House of Fraser reveals Christmas sales pain


Retail bellwether Marks & Spencer blamed unusually warm weather in October for a 2.8% fall in like-for-like clothing and home sales over the 13 weeks to December 30.

Meanwhile, UK like-for-like sales during the Christmas period rose by 1.9% and total sales was up by 2.1 per cent, driven by a strong grocery performance. "We want our first price to be the right price".

In clothing and homeware, M&S said its revenue grew both in-store and online over the weeks leading up to Christmas, and it held its full price stance in a very promotional market.

Tesco also took a significant hit from lost tobacco sales after the collapse of wholesaler Palmer & Harvey in November put an extra strain on its distribution network. Christmas trading was hampered by the continued squeeze on personal finances as five-year highs in inflation eroded spending power.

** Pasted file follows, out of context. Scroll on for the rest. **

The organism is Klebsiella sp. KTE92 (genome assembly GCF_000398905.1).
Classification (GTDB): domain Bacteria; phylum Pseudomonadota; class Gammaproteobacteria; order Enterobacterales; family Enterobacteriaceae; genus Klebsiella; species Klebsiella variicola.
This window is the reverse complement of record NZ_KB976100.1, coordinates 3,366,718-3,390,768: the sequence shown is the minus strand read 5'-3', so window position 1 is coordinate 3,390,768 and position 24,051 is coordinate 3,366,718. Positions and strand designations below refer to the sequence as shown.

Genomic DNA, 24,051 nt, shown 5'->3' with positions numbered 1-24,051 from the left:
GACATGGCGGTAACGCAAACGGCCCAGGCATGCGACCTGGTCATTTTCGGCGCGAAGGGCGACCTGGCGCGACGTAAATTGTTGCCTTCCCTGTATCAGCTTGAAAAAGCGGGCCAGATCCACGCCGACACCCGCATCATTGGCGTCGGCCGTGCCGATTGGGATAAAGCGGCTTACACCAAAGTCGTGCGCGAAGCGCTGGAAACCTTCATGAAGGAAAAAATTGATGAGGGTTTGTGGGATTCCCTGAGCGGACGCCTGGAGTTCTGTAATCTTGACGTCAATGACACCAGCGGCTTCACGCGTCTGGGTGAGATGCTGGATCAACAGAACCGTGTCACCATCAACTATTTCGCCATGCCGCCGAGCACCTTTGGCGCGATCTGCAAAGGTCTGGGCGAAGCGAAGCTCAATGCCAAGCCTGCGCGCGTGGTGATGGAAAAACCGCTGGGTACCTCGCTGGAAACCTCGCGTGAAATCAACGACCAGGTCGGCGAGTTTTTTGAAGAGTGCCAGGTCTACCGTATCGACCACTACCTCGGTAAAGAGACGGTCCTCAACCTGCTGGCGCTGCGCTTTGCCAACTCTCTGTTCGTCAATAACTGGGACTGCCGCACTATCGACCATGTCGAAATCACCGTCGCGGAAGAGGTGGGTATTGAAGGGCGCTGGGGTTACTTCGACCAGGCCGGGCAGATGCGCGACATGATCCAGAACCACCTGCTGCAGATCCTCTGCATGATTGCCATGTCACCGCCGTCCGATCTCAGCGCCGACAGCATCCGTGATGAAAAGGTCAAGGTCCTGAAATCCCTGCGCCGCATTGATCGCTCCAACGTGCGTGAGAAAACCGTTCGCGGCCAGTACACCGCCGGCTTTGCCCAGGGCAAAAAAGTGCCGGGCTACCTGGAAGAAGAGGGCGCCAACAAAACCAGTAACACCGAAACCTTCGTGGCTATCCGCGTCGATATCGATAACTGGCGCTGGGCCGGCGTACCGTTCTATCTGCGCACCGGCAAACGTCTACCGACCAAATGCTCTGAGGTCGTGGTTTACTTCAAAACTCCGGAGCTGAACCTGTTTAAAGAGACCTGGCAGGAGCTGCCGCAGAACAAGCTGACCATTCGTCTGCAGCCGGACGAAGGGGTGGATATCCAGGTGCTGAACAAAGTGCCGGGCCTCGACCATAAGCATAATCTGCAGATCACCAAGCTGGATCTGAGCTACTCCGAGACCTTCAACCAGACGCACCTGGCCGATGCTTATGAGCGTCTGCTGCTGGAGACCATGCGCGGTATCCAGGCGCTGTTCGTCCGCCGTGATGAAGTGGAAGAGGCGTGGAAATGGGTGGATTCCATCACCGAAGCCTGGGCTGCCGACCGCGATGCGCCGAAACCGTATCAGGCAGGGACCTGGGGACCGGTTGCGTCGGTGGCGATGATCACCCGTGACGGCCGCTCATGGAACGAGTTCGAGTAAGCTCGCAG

Steve Rowe, chief executive, said: "M&S had a mixed quarter with better Christmas trading in both businesses going some way to offset a weak clothing market in October and ongoing underperformance in our Food like-for-like sales". The stock was more than 5% cheaper Thursday at 202p amid ongoing fears about the extent that retailers have sacrificed margins to achieve top line growth.

CMC Markets analyst, Michael Hewson commented "With concerns starting to rise about an [increase] in inflation due to the recent strength in oil prices it is understandable that bond markets might be nervous if a normally large buyer of United States treasuries either stops buying them or even starts to sell large amounts".

The figures were published at the same time as a slew of retailers' trading updates, with rival supermarket Waitrose seeing like-for-like sales up by 1.5% over the six weeks to 30 December. Sales rose by 3.6% at the department store chain and by 3.1% on a like-for-like basis.

The FTSE is up 11 points this Thursday morning to fresh high's on the back of a weaker Pound, which is being held back despite yesterday's positive United Kingdom manufacturing data. All investments can fall as well as rise in value so you could get back less than you invest.